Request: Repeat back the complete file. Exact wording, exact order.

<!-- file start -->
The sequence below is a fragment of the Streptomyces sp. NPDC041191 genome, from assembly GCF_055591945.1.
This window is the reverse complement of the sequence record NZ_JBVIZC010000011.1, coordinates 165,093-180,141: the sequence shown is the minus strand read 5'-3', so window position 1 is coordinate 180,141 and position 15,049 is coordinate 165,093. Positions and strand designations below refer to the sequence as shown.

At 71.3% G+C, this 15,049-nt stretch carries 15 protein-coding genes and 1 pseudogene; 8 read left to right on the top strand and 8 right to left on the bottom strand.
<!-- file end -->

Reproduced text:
The sequence below is a fragment of the Streptomyces sp. NPDC041191 genome, from assembly GCF_055591945.1.
This window is the reverse complement of the sequence record NZ_JBVIZC010000011.1, coordinates 165,093-180,141: the sequence shown is the minus strand read 5'-3', so window position 1 is coordinate 180,141 and position 15,049 is coordinate 165,093. Positions and strand designations below refer to the sequence as shown.

At 71.3% G+C, this 15,049-nt stretch carries 15 protein-coding genes and 1 pseudogene; 8 read left to right on the top strand and 8 right to left on the bottom strand.